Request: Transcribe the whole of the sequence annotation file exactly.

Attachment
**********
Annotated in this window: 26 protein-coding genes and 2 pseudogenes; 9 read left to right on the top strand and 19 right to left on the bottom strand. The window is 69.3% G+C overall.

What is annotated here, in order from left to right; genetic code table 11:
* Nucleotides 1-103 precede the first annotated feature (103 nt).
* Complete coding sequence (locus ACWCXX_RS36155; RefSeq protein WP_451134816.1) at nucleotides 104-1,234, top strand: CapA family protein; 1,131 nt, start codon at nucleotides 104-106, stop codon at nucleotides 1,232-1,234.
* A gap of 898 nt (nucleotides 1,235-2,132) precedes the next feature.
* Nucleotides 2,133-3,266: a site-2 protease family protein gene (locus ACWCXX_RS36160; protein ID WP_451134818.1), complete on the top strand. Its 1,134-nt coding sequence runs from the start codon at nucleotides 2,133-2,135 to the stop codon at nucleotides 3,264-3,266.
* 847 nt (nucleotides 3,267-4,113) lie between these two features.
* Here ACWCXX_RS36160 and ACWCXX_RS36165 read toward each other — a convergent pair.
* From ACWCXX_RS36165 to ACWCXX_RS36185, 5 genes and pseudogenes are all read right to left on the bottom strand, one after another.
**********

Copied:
Annotated in this window: 26 protein-coding genes and 2 pseudogenes; 9 read left to right on the top strand and 19 right to left on the bottom strand. The window is 69.3% G+C overall.

What is annotated here, in order from left to right; genetic code table 11:
* Nucleotides 1-103 precede the first annotated feature (103 nt).
* Complete coding sequence (locus ACWCXX_RS36155; RefSeq protein WP_451134816.1) at nucleotides 104-1,234, top strand: CapA family protein; 1,131 nt, start codon at nucleotides 104-106, stop codon at nucleotides 1,232-1,234.
* A gap of 898 nt (nucleotides 1,235-2,132) precedes the next feature.
* Nucleotides 2,133-3,266: a site-2 protease family protein gene (locus ACWCXX_RS36160; protein ID WP_451134818.1), complete on the top strand. Its 1,134-nt coding sequence runs from the start codon at nucleotides 2,133-2,135 to the stop codon at nucleotides 3,264-3,266.
* 847 nt (nucleotides 3,267-4,113) lie between these two features.
* Here ACWCXX_RS36160 and ACWCXX_RS36165 read toward each other — a convergent pair.
* From ACWCXX_RS36165 to ACWCXX_RS36185, 5 genes and pseudogenes are all read right to left on the bottom strand, one after another.